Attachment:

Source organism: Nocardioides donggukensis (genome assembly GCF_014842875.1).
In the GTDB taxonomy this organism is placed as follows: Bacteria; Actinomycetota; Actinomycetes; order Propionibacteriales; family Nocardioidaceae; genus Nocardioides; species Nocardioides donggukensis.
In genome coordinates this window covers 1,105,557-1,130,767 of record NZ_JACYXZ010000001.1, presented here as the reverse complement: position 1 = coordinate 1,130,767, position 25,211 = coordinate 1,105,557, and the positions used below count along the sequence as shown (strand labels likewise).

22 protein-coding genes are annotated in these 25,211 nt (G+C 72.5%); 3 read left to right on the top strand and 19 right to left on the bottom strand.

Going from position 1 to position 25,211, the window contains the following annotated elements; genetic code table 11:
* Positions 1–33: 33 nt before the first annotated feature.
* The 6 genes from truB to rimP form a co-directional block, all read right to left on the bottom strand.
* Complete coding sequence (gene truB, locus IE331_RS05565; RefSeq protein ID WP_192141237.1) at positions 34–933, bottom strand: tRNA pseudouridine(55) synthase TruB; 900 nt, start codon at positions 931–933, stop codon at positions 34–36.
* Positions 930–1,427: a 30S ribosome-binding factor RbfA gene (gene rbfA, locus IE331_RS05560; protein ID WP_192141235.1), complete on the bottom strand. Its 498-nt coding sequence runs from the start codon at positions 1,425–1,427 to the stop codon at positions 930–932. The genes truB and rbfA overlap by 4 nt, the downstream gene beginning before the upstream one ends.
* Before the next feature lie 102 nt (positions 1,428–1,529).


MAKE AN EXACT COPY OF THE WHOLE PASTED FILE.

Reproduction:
Source organism: Nocardioides donggukensis (genome assembly GCF_014842875.1).
In the GTDB taxonomy this organism is placed as follows: Bacteria; Actinomycetota; Actinomycetes; order Propionibacteriales; family Nocardioidaceae; genus Nocardioides; species Nocardioides donggukensis.
In genome coordinates this window covers 1,105,557-1,130,767 of record NZ_JACYXZ010000001.1, presented here as the reverse complement: position 1 = coordinate 1,130,767, position 25,211 = coordinate 1,105,557, and the positions used below count along the sequence as shown (strand labels likewise).

22 protein-coding genes are annotated in these 25,211 nt (G+C 72.5%); 3 read left to right on the top strand and 19 right to left on the bottom strand.

Going from position 1 to position 25,211, the window contains the following annotated elements; genetic code table 11:
* Positions 1–33: 33 nt before the first annotated feature.
* The 6 genes from truB to rimP form a co-directional block, all read right to left on the bottom strand.
* Complete coding sequence (gene truB, locus IE331_RS05565; RefSeq protein ID WP_192141237.1) at positions 34–933, bottom strand: tRNA pseudouridine(55) synthase TruB; 900 nt, start codon at positions 931–933, stop codon at positions 34–36.
* Positions 930–1,427: a 30S ribosome-binding factor RbfA gene (gene rbfA, locus IE331_RS05560; protein ID WP_192141235.1), complete on the bottom strand. Its 498-nt coding sequence runs from the start codon at positions 1,425–1,427 to the stop codon at positions 930–932. The genes truB and rbfA overlap by 4 nt, the downstream gene beginning before the upstream one ends.
* Before the next feature lie 102 nt (positions 1,428–1,529).